GENEVA (Reuters) - Hopes for a political deal to end Syria’s war are fading and it is getting harder every day to send aid to millions of trapped and displaced civilians, U.N. humanitarian chief Valerie Amos said on Wednesday.
The United Nations has long said negotiations are the only way to resolve a conflict that is destabilizing the region, but peace talks chaired by mediator Lakhdar Brahimi this year foundered after two rounds.
Syrian President Bashar al-Assad’s decision to hold a presidential election in June - which he is widely expected to win - has further undermined Brahimi’s hope of agreeing a change in leadership.
“We’re into the fourth year and this is a conflict that could go on and on and on ... It feels as though we’re no nearer getting to that political solution,” Amos told Reuters in an interview in Geneva.
Efforts to resolve the conflict have been repeatedly stymied by divisions between the Syrian government’s main ally Russia and other veto-wielding members of the U.N. Security Council.
Those divisions have only got deeper since Brahimi’s peace talks fell apart in February, with talk of a “new Cold War” over Russia’s annexation of the Ukrainian region of Crimea.
Brahimi “is continuing to work tirelessly behind the scenes to try and bring the (Syrian) parties together. Whether or not he will be able to do that, I think at this point I‘m not sure that he knows whether he will succeed,” Amos said.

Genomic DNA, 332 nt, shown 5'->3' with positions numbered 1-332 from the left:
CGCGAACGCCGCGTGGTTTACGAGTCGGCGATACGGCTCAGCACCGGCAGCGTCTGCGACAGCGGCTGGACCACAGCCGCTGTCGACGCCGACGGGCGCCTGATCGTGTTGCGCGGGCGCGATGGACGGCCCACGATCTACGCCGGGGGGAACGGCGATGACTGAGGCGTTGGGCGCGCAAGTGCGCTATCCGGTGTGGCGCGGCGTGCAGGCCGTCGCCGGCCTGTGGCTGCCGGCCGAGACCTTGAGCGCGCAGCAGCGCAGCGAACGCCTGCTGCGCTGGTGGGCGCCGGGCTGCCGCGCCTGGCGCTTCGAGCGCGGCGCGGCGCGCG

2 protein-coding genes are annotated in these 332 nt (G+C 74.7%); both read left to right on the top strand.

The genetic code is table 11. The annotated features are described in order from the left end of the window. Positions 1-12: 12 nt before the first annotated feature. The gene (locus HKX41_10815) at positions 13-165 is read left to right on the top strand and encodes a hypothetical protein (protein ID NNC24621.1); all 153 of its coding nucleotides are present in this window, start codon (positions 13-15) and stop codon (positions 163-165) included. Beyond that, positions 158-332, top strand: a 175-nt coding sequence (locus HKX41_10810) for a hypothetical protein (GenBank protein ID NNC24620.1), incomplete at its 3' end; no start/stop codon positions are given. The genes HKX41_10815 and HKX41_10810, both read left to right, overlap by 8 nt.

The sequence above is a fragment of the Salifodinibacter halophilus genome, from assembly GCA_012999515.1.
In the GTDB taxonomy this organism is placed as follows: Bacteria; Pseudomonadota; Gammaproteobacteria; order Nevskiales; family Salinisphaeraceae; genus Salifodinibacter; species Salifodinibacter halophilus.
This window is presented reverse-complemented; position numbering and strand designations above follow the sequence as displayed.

“There are many external factors that seem to be pointing in the opposite direction,” she added.
Amos and four other heads of U.N. agencies renewed their appeal on Wednesday for all parties to end the conflict and warned that the “worst days are yet to come”.
Amos said their joint statement showed that all five were “deeply frustrated at the lack of movement” in Syria.
“The humanitarian situation is deteriorating day by day. It’s getting harder and harder for us to reach the people that are in desperate need in some parts of the country,” she added.
“We’ve tried for the last week to negotiate to be able to bring some supplies across the conflict lines in Aleppo and were not able to do that. The team in fact got stuck in Aleppo and couldn’t leave because the road back to Homs and then back down to Damascus was under fire.”
Amos said the cost of feeding, protecting, aiding and educating Syrians, was leaving less U.N. aid money for other crises.
Syria’s needs this year are estimated at $6.5 billion, she said.
“Even if we get all of that, it sucks money out of other parts of the system,” Amos said. “What is left for these other major crises becomes much less.”
Among the most acute crises are two neighboring African war zones - Central African Republic and South Sudan.
Reporting by Tom Miles